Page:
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37th CS wins 3rd-straight DoD-level Award

By James Coburn | 37th Training Wing Public Affairs | Nov. 17, 2006

Lackland Air Force Base, Texas — Standing outdoors in front of gorgeous mountains, the Air Force NCO says, "This is my office, and I'm getting paid for this. It's definitely the coolest thing out there."

It's the conclusion of a recruiting video for SERE (Survival, Evasion, Resistance and Escape) instructors that was shot in mountains near Spokane, Wash., by a team from Lackland's 37th Communications Squadron.

The video won first place for 2004-05 at the Air Force level, then the 37th CS recently was presented the first-place trophy at the DoD level for the recruiting category. In fact, it's the third-straight time the 37th CS has won the DoD's first-place trophy in this category.

All three winning videos have supported Air Force efforts to recruit applicants to critical career fields. The 2003-04 video was to recruit military training instructors; the 2002-03 winner was to recruit pararescue/combat controller applicants. Visual information production awards are presented every 18 months rather than annually.

"That's really a big feat," said John Bender, chief of the 37th CS Support Flight. "That kind of consistency at the DoD level - it's just pretty amazing that we could sweep that category, basically a three-peat for the recruiting category."

Mr. Bender said 37th CS Producer/Director Steve Ninotta was the editor for all three videos.

Mr. Ninotta said the videos were team efforts, pointing out that the trophies name the 37th CS, not a single individual. The trophies resemble Academy Award "Oscars."
Mr. Bender said that while the awards are good, the career fields they promote are "hard to fill and critical for the Air Force."

The SERE video, he said, "tries to pique the interest of the person who really likes the outdoor life and wants to do that as opposed to a desk job."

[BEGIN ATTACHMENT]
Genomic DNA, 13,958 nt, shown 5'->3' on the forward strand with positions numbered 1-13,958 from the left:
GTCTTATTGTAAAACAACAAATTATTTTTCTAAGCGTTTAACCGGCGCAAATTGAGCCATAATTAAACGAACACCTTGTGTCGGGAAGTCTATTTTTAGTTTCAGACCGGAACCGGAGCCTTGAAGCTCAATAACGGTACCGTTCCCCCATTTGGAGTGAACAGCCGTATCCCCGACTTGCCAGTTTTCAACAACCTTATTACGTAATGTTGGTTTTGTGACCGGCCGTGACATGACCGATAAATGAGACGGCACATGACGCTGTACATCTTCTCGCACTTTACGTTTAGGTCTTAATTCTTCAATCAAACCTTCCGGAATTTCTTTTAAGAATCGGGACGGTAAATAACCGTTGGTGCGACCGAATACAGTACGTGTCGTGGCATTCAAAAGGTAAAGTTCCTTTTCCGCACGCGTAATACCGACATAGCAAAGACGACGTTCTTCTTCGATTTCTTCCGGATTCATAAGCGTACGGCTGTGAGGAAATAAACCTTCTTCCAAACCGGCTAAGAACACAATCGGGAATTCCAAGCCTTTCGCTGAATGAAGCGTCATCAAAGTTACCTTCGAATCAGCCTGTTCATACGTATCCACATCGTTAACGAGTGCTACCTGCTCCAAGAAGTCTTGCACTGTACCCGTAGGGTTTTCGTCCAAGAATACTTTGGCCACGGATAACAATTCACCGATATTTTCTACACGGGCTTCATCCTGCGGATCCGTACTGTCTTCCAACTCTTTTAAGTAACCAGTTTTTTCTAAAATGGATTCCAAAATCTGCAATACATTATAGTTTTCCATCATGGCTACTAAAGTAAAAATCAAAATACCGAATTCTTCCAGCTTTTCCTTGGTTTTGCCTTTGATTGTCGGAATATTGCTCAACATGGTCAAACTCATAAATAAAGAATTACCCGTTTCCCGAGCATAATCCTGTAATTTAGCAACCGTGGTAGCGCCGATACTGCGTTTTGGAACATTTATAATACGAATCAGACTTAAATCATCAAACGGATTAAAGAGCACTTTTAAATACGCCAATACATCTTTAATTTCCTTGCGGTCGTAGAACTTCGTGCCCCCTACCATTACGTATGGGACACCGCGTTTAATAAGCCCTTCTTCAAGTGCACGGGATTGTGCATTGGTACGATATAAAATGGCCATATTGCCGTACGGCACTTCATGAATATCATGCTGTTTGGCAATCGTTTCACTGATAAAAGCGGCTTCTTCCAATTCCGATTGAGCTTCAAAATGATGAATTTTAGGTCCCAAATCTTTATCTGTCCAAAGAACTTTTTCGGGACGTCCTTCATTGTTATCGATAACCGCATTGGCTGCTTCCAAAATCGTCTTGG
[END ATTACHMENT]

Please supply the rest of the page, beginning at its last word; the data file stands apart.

SERE instructors are shown as they teach aircrew members how to survive after a crash or after parachuting from a plane. It involves how to build a fire, rock climbing, rafting in rapids and finding food outdoors.

Mr. Ninotta said the video began with seven to eight months of pre-production work, including "a lot of coordination between us and the requesting authority, the (AETC) SERE folks, who came down from Randolph."

Mr. Ninotta and a cameraman spent a week at the SERE Schoolhouse, Fairchild AFB, Wash., shooting interviews with SERE instructors and dipping into video footage of Tech. Sgt. Placante from Fairchild's communication center. Mr. Ninotta said a good 80 percent of the four-minute video's imagery is by Sergeant Placante.

"We also went down to Florida (Pensacola NAS) for a week and took footage of training that takes place there," Mr. Ninotta said of teaching how to survive a crash or parachuting into water.

The video then was melded together, and action-packed percussion music added, during about 200 hours of production and editing work in 37th CS studios at Lackland, Mr. Ninotta said.

It recently was added to the SERE Web site. It can be viewed at http://www.gosere.com/videos/sere-training-video.htm.